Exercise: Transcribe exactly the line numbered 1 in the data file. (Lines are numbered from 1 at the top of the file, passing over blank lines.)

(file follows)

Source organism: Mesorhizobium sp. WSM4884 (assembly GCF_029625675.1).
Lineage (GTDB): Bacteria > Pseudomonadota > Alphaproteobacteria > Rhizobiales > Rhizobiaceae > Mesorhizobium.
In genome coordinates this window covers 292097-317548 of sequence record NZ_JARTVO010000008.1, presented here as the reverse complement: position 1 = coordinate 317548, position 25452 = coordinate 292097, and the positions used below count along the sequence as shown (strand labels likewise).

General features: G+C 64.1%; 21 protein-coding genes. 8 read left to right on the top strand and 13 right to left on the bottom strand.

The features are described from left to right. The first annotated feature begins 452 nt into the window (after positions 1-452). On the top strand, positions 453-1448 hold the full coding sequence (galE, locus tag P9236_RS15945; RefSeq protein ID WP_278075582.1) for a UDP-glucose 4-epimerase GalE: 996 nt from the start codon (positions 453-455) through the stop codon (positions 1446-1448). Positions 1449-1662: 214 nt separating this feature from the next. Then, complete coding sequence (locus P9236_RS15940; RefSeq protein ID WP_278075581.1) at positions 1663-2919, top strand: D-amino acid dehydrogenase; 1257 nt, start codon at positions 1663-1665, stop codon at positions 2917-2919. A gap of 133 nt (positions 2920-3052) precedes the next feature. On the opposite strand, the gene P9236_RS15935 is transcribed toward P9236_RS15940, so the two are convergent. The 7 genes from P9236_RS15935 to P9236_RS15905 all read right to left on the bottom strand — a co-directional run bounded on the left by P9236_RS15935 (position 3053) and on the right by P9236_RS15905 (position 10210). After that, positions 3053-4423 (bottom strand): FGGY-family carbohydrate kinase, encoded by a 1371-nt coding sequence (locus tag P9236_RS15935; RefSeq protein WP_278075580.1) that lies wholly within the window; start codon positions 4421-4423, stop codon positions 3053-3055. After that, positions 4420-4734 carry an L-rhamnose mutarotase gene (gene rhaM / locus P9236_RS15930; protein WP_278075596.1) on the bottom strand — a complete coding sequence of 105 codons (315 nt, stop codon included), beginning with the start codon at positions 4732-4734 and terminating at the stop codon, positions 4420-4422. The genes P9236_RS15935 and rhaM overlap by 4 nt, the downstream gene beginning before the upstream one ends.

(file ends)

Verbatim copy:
Source organism: Mesorhizobium sp. WSM4884 (assembly GCF_029625675.1).